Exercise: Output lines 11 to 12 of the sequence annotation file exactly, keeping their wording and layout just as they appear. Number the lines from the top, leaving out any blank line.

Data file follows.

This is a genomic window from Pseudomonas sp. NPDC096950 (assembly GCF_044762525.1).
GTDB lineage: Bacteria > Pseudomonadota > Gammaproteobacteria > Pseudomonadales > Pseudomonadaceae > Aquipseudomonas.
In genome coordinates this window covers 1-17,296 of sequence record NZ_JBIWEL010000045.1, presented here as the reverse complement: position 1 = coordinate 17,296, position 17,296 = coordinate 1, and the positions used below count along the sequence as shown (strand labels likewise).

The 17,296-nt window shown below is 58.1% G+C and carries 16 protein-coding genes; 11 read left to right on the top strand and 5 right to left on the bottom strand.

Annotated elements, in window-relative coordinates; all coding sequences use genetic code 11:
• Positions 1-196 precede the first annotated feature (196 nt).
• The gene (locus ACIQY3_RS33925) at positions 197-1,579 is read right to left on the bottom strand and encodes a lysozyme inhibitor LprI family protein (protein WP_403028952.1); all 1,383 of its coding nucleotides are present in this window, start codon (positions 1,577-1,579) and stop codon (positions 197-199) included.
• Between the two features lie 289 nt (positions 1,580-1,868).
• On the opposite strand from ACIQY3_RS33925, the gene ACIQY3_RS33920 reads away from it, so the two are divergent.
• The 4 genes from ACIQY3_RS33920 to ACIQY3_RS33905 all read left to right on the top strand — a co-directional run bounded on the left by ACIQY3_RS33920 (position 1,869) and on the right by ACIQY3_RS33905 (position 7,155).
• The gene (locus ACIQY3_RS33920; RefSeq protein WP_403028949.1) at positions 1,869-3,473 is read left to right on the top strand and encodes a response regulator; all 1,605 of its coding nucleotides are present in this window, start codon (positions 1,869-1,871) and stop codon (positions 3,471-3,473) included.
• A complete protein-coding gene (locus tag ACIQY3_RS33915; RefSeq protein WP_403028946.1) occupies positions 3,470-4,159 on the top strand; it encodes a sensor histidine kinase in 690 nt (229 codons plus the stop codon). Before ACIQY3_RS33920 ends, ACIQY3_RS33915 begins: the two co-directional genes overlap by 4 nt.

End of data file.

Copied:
• The gene (locus ACIQY3_RS33920; RefSeq protein WP_403028949.1) at positions 1,869-3,473 is read left to right on the top strand and encodes a response regulator; all 1,605 of its coding nucleotides are present in this window, start codon (positions 1,869-1,871) and stop codon (positions 3,471-3,473) included.
• A complete protein-coding gene (locus tag ACIQY3_RS33915; RefSeq protein WP_403028946.1) occupies positions 3,470-4,159 on the top strand; it encodes a sensor histidine kinase in 690 nt (229 codons plus the stop codon). Before ACIQY3_RS33920 ends, ACIQY3_RS33915 begins: the two co-directional genes overlap by 4 nt.